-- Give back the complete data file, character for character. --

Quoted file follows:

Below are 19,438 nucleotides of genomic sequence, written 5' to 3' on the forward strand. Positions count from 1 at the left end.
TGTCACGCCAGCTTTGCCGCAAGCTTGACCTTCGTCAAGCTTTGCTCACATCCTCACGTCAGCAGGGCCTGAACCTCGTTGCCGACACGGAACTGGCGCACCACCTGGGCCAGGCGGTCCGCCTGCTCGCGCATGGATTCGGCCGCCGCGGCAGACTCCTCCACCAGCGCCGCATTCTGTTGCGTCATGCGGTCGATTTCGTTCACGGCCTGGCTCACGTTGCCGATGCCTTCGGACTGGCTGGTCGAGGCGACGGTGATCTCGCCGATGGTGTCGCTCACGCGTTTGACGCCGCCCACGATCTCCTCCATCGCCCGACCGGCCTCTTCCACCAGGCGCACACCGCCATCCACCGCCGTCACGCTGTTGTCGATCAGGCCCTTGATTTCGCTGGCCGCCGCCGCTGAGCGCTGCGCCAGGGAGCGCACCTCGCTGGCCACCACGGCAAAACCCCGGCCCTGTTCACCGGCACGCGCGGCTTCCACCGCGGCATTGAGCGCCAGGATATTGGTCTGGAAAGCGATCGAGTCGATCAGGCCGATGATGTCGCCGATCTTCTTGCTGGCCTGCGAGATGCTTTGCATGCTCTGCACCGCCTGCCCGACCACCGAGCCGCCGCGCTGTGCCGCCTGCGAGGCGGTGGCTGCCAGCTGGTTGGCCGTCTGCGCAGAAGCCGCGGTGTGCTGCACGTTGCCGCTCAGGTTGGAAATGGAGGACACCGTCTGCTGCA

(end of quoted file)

Below are 19,438 nucleotides of genomic sequence, written 5' to 3' on the forward strand. Positions count from 1 at the left end.
TGTCACGCCAGCTTTGCCGCAAGCTTGACCTTCGTCAAGCTTTGCTCACATCCTCACGTCAGCAGGGCCTGAACCTCGTTGCCGACACGGAACTGGCGCACCACCTGGGCCAGGCGGTCCGCCTGCTCGCGCATGGATTCGGCCGCCGCGGCAGACTCCTCCACCAGCGCCGCATTCTGTTGCGTCATGCGGTCGATTTCGTTCACGGCCTGGCTCACGTTGCCGATGCCTTCGGACTGGCTGGTCGAGGCGACGGTGATCTCGCCGATGGTGTCGCTCACGCGTTTGACGCCGCCCACGATCTCCTCCATCGCCCGACCGGCCTCTTCCACCAGGCGCACACCGCCATCCACCGCCGTCACGCTGTTGTCGATCAGGCCCTTGATTTCGCTGGCCGCCGCCGCTGAGCGCTGCGCCAGGGAGCGCACCTCGCTGGCCACCACGGCAAAACCCCGGCCCTGTTCACCGGCACGCGCGGCTTCCACCGCGGCATTGAGCGCCAGGATATTGGTCTGGAAAGCGATCGAGTCGATCAGGCCGATGATGTCGCCGATCTTCTTGCTGGCCTGCGAGATGCTTTGCATGCTCTGCACCGCCTGCCCGACCACCGAGCCGCCGCGCTGTGCCGCCTGCGAGGCGGTGGCTGCCAGCTGGTTGGCCGTCTGCGCAGAAGCCGCGGTGTGCTGCACGTTGCCGCTCAGGTTGGAAATGGAGGACACCGTCTGCTGCA